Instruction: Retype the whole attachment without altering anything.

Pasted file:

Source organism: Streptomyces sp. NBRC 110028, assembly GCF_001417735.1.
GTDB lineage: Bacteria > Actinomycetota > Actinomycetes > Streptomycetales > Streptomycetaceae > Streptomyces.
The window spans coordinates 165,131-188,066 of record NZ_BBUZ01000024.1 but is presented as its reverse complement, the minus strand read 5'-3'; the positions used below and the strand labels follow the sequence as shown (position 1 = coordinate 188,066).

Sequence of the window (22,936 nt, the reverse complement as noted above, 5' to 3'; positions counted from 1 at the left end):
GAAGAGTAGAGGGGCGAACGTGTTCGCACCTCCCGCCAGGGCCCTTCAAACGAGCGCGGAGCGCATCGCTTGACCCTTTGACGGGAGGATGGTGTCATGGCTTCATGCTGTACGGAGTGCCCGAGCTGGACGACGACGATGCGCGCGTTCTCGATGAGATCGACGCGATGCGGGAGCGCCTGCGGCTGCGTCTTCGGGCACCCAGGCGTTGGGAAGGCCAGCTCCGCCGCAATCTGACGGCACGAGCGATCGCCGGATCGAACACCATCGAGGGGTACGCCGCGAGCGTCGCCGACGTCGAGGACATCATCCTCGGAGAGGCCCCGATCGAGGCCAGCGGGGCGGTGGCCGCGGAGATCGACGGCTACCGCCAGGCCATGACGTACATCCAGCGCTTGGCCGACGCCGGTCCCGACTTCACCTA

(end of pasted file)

Source organism: Streptomyces sp. NBRC 110028, assembly GCF_001417735.1.
GTDB lineage: Bacteria > Actinomycetota > Actinomycetes > Streptomycetales > Streptomycetaceae > Streptomyces.
The window spans coordinates 165,131-188,066 of record NZ_BBUZ01000024.1 but is presented as its reverse complement, the minus strand read 5'-3'; the positions used below and the strand labels follow the sequence as shown (position 1 = coordinate 188,066).

Sequence of the window (22,936 nt, the reverse complement as noted above, 5' to 3'; positions counted from 1 at the left end):
GAAGAGTAGAGGGGCGAACGTGTTCGCACCTCCCGCCAGGGCCCTTCAAACGAGCGCGGAGCGCATCGCTTGACCCTTTGACGGGAGGATGGTGTCATGGCTTCATGCTGTACGGAGTGCCCGAGCTGGACGACGACGATGCGCGCGTTCTCGATGAGATCGACGCGATGCGGGAGCGCCTGCGGCTGCGTCTTCGGGCACCCAGGCGTTGGGAAGGCCAGCTCCGCCGCAATCTGACGGCACGAGCGATCGCCGGATCGAACACCATCGAGGGGTACGCCGCGAGCGTCGCCGACGTCGAGGACATCATCCTCGGAGAGGCCCCGATCGAGGCCAGCGGGGCGGTGGCCGCGGAGATCGACGGCTACCGCCAGGCCATGACGTACATCCAGCGCTTGGCCGACGCCGGTCCCGACTTCACCTA